Art 500 Goes Free-Form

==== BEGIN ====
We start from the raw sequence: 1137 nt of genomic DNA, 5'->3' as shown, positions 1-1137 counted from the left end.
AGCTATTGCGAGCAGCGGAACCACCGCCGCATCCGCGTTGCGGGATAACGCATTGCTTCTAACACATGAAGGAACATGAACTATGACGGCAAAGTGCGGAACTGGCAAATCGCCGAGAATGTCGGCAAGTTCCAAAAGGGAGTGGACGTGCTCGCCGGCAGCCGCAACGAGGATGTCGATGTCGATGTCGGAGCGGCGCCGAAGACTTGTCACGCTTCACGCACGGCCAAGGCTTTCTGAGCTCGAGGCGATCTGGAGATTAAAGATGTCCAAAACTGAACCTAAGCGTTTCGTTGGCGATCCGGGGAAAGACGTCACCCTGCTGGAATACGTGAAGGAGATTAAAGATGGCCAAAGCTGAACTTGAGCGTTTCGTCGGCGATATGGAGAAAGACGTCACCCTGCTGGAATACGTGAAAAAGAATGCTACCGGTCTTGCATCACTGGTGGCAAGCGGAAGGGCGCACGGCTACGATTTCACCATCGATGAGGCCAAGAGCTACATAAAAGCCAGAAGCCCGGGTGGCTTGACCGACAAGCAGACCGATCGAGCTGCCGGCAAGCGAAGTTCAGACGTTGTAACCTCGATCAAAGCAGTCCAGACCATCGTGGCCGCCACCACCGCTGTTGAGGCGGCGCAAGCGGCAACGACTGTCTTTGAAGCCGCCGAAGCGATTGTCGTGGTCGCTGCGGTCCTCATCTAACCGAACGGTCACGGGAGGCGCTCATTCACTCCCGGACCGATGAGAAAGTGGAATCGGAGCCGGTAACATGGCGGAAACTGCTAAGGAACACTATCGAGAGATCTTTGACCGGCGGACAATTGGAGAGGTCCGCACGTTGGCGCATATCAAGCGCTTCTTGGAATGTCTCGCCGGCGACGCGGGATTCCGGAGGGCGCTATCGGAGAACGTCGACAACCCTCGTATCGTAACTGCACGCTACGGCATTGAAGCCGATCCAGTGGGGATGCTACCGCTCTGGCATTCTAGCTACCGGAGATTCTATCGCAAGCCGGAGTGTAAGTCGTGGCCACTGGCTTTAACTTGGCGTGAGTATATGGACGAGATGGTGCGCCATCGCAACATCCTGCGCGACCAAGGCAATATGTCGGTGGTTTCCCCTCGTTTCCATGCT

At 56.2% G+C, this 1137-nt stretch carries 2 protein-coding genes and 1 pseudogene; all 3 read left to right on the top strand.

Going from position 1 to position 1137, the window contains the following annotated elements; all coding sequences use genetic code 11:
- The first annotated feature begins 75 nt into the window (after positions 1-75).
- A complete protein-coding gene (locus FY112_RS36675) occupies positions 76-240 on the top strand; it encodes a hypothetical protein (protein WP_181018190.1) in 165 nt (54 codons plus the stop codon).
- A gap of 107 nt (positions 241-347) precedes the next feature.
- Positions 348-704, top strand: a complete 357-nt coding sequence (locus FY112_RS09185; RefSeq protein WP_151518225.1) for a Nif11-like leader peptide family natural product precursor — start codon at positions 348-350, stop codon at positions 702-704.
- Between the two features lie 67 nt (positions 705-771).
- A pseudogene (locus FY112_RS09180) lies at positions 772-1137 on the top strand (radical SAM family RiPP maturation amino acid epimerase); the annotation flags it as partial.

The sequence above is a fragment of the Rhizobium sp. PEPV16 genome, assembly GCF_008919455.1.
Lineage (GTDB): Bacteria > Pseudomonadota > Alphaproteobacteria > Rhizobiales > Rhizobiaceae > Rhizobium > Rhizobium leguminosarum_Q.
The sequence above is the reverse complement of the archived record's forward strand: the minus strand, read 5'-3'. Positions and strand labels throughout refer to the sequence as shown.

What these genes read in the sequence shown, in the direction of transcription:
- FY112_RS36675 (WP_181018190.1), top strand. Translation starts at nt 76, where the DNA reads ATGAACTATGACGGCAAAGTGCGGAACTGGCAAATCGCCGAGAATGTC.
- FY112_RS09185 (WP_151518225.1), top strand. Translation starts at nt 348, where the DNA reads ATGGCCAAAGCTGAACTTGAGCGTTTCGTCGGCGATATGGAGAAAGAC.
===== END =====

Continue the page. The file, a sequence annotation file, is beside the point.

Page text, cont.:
This year’s Art 500 exhibit on display in the Gelb Gallery feels entirely free-form, as if it had simply arrived in the artists’ imaginations and translated itself into a set of tangible pieces. The students in the class enjoyed proof of their own growth as artists after an intensive, yearlong course. The exhibit featured ten unique pieces, displaying everything from film to sculpture to digital comic book prints. Though the exhibit exuded a sense of effortless inspiration, the guiding hand of the Instructor in Art Therese Zemlin made it possible. Zemlin described it as a “pretty structured process, even though all the work in the show is very different and looks pretty freeform.” The students spent much of winter term preparing for their coming exhibit, which Zemlin called “the capstone of Art 500.” They attended several exhibits at various art museums and reflected on previous artwork that they would have liked to develop, eventually arriving at a basic idea that they were interested in developing. After researching two artists, each student wrote a proposal for his or her piece, including a timeline, a list of materials and a description of the direction in which the artist wanted to go. Zemlin said, “They were not slave to their proposals…The final product resembled, in many ways, their proposals, but it was not necessarily exactly the same.” After a month-long period of intense work, stress and worry, the final products took shape. Artist Kaytlin Morris ’11 said, “I was happy I was done, and I felt like I had done something I could be really proud of.” Morris’s piece consisted of a comic strip made of entirely digital prints inspired by the work of artist Utagawa Hiroshige. She described it as an “indulgent comic,” showing a chase and a battle scene. “It’s not supposed to be deep, it’s not supposed to be profound. It’s just bad-assery at its finest.” Kelsey Lim, ’10, encouraged viewers to draw their own meanings from her piece, which consisted of two sheets of Plexiglas with white lines depicting the lines of a topographical map. Lim recalled constantly discovering new meanings as she went along. She said, “The lines do not physically exist on their own, but instead indicate that something else does.” Many of the artists pursued specific themes. Serena Gelb ’10 created a “house of cards” display, each of the cards showing photographed actors on one side and designs on the other. Gelb’s piece had to do with “luck, gambling, games and strategy,” as well as the question, “How much in life can really be planned?” Gelb chose photographs of actors to show the contrast between spontaneity and the roles people cast for themselves. Jimmy Brenner ’10 also explored an element of “living in the moment” in his multimedia presentation of a face that was continually warped and twisted by different lights, colors, and perspectives. Sam Poliquin ’10 created a video with a distinctly methodical air to it. Poliquin’s work showed segments of people doing everyday actions with special effects to warp time and space. His work was inspired by Edward Muybridge, who employed the idea of freezing time. Melissa Ferrari, ’10, created several posters, each influenced by psychedelic rock advertisements from San Francisco. She wanted to capture the joy and carefree nature of rock music by building off her original ideas. Ferrari said she added elements of “sinister imagery, triggered by the impermanence of time and inevitability of death.” Zemlin said, “[Ferrari] has started to really develop her own style. All of her work is a continuation of itself.” Hannah Lee ’10 worked with the complexity of human emotion. Entitled “Panoramic Landscape,” Lee’s piece consisted of 7,680 toothpicks of varying heights glued to rectangular canvas, arranged in increments of half an inch in 160 rows and 48 columns. Though the process was meticulously precise, the piece hung loosely on the wall, giving an aura of smooth, constant movement. The artist said she tried to capture “the irregularity, range and dynamism of emotion…One toothpick is painful to touch. However, hundreds together are not.” Lee said that one toothpick “cannot pinpoint emotion.” Matthew Renner ’10 also experimented with human emotion. Renner’s piece was a self-portrait showing an outline of the artist with an arm emerging from his mouth. Black, horizontal contour lines both define and fill the outline, and a splash of yellow paint spilled down the canvas on the left. According Renner, these two figures showed the contrast between “precision and chaos,” both in human emotion and in the Renner’s personal artistic style. Jennifer Gerald ’10 created a series of photographic portraits showing various people on campus of “varying degrees of ‘blackness.” Her work centered on African American students who she said are “so connected to their roots, yet so disconnected at the same time.” The subject of each portrait wore the traditional makeup of the Arbore tribe of Ethiopia, showing the connection with his or her African heritage. All members of the class expressed distinctive themes, inspirations, ideas and perspectives, culminating in work that turned “student” to “artist.”